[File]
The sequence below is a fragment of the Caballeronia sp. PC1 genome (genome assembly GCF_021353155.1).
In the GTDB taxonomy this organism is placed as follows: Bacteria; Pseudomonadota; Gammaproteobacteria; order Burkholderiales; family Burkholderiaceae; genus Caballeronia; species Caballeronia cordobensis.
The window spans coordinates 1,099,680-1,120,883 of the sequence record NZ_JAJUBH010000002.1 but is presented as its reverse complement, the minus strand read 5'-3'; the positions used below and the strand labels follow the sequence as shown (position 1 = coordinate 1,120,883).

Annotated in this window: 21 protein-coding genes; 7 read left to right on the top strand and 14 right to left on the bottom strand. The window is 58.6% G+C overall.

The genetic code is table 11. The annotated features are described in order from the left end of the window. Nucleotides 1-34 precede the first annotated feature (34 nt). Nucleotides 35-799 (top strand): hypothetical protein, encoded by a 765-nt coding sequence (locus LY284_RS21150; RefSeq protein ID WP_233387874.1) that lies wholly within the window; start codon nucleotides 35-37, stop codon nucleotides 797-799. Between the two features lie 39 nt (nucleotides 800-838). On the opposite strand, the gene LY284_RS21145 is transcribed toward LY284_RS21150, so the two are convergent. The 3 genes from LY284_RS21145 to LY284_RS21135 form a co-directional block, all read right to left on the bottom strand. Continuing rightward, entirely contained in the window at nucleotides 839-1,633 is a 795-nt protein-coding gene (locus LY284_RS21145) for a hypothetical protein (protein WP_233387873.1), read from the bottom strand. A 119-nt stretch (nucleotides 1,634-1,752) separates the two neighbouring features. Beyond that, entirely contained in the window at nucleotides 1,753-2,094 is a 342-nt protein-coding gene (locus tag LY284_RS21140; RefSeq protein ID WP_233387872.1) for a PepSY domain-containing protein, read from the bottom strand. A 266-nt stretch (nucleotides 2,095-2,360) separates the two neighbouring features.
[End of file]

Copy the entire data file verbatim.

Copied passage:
The sequence below is a fragment of the Caballeronia sp. PC1 genome (genome assembly GCF_021353155.1).
In the GTDB taxonomy this organism is placed as follows: Bacteria; Pseudomonadota; Gammaproteobacteria; order Burkholderiales; family Burkholderiaceae; genus Caballeronia; species Caballeronia cordobensis.
The window spans coordinates 1,099,680-1,120,883 of the sequence record NZ_JAJUBH010000002.1 but is presented as its reverse complement, the minus strand read 5'-3'; the positions used below and the strand labels follow the sequence as shown (position 1 = coordinate 1,120,883).

Annotated in this window: 21 protein-coding genes; 7 read left to right on the top strand and 14 right to left on the bottom strand. The window is 58.6% G+C overall.

The genetic code is table 11. The annotated features are described in order from the left end of the window. Nucleotides 1-34 precede the first annotated feature (34 nt). Nucleotides 35-799 (top strand): hypothetical protein, encoded by a 765-nt coding sequence (locus LY284_RS21150; RefSeq protein ID WP_233387874.1) that lies wholly within the window; start codon nucleotides 35-37, stop codon nucleotides 797-799. Between the two features lie 39 nt (nucleotides 800-838). On the opposite strand, the gene LY284_RS21145 is transcribed toward LY284_RS21150, so the two are convergent. The 3 genes from LY284_RS21145 to LY284_RS21135 form a co-directional block, all read right to left on the bottom strand. Continuing rightward, entirely contained in the window at nucleotides 839-1,633 is a 795-nt protein-coding gene (locus LY284_RS21145) for a hypothetical protein (protein WP_233387873.1), read from the bottom strand. A 119-nt stretch (nucleotides 1,634-1,752) separates the two neighbouring features. Beyond that, entirely contained in the window at nucleotides 1,753-2,094 is a 342-nt protein-coding gene (locus tag LY284_RS21140; RefSeq protein ID WP_233387872.1) for a PepSY domain-containing protein, read from the bottom strand. A 266-nt stretch (nucleotides 2,095-2,360) separates the two neighbouring features.